Procore Technologies, Inc., a leading provider of construction management software, has released new industry research showing a growing appreciation for the role of data in reducing potential defects and improving project quality outcomes. More than half (53%) of Australian construction leaders surveyed agree it is difficult to effectively monitor quality assurance without an integrated data management platform, an increase of eight percent from 2020.
This research release is the second from a survey of 153 construction leaders around Australia conducted by ACA Research, which investigated the state of data-driven quality and compliance in the industry. The findings show that, while all companies surveyed are working with data to an extent, there is often a lack of communication and collaboration between different stakeholders in the process, meaning the potential benefits may not be fully realised.
“Technology and data will play a central role as the Australian construction industry continues to transform and focus on uplifting building quality,” comments Tom Karemacher, Vice President, APAC at Procore. “With an increasingly complex network of stakeholders to report to, and an urgent need for data accuracy and ease of reporting, it’s crucial that companies understand and address the barriers to better data capture and analysis.”
Software use is growing, while paper persists
As the construction industry continues its accelerated adoption of digital solutions, three quarters of all respondents surveyed (76%) are using some form of software to capture data across their business. However, some respondents continue to rely on paper-based records.
- Of all onsite processes, respondents were most likely to use paper to manage Health and Safety (24%)
- One in five respondents manage Quality and Compliance on paper (21%) despite 56% agreeing that paper-based Quality Assurance (QA) processes are impractical and increase the risk of re-work.
- Most respondents (58%) use standard office software for quality control inspections and certifications, and a further 23% of respondents use specialist software for these processes.
The increased use of specialist software for quality control and compliance is encouraging, however there is a widening gap between smaller and larger companies. Nearly half of the larger businesses (100+ employees) surveyed use specialist software for these processes (49%), while just 11% of small businesses (<10 employees) say the same. In all, 12% of respondents admitted they don’t have a digital system for compliance records.
Business barriers to data capture
Parts of the industry are still lagging in digital transformation, and inconsistent digital data capture across business processes and sizes could be the result of various factors.
The most common challenge is that different teams often manage their affairs separately within an organisation, meaning there is no central, up-to-date repository for documentation across the business.
Survey respondents identified the collection of data by subdivisions as the biggest barrier to accessing data, with 38% saying compliance data is collected or handled by different parts of the business.
Benefits of data analysis for QA processes
There are clear benefits of using data analysis for QA processes. Larger businesses stand out for their recognition of the drawbacks from paper-based QA processes (66%), and the value of data analytics when it comes to achieving the desired QA outcomes (77%).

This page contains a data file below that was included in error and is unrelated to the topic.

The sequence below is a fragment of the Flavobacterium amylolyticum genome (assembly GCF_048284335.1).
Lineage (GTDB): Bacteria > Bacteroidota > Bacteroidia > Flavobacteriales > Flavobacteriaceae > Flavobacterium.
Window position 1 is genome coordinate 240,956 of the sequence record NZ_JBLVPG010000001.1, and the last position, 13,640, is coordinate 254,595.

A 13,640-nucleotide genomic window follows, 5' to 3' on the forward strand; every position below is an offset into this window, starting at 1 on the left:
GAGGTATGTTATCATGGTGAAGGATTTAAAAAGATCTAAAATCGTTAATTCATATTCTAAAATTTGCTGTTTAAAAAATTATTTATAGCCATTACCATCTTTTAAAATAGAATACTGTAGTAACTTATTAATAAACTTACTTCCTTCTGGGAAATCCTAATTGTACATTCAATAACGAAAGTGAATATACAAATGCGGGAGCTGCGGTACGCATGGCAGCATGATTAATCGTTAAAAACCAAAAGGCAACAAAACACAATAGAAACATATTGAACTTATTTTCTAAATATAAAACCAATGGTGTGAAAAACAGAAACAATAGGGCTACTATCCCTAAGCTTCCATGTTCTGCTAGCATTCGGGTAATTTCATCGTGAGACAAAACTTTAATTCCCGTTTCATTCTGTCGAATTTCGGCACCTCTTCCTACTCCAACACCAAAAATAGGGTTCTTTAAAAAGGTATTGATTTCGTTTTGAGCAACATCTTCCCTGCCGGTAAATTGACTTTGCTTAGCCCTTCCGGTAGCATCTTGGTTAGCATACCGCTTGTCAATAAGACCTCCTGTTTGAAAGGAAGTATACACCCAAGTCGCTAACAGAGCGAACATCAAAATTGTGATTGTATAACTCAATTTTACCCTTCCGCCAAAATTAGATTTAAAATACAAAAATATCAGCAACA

- 53% of respondents agree it is difficult to effectively monitor QA without an integrated data management platform (up from 45% in 2020)
- 61% of respondents agree data analysis delivers insights that are crucial to QA outcomes
- 60% say defects are less likely to occur in sites where data analysis guides processes
- Improved compliance was identified as the second most common area benefiting a great deal from data capture and analysis (36%), rising to be the greatest area of benefit for 66% of Large companies.
The case for data-driven construction
Data is a tool that can allow processes to run faster and more efficiently, with a greater level of scrutiny. Construction leaders almost universally recognise the potential for more consistent and standardised data to benefit their business, but larger companies are most aware of the breadth of these potential benefits. Overall, data appreciation has grown since 2020, with 38% of respondents saying data capture and analysis improves efficiency and productivity a great deal, up from 34% last year.
All respondents recognise operational cost savings as a clear advantage in using data to drive decision-making, and many feel there is the potential to record further savings through more effective data usage. More than a quarter of companies (27%) believe they could reduce their operational costs by a fifth or more if they fully utilised all available data to drive decision making and better outcomes. Awareness has grown since 2020, when just 15% understood the potential to realise cost savings of a fifth or more.
“As Procore continues to track technology adoption in the construction industry, it is encouraging to see a growing appreciation for the value of data-driven business insights to improve project and business outcomes. The next step is to ensure all Australian construction companies have access to project information, data insights and benchmarks at their fingertips, reducing complexity and allowing quality and compliance needs to be easily met,” Karemacher concludes.
To learn about the most common mistakes that lead to rework and key strategies to improve construction quality, download Your Guide to Zero Defects here: https://www.procore.com/en-au/ebooks/meet-the-guide-thats-redefining-quality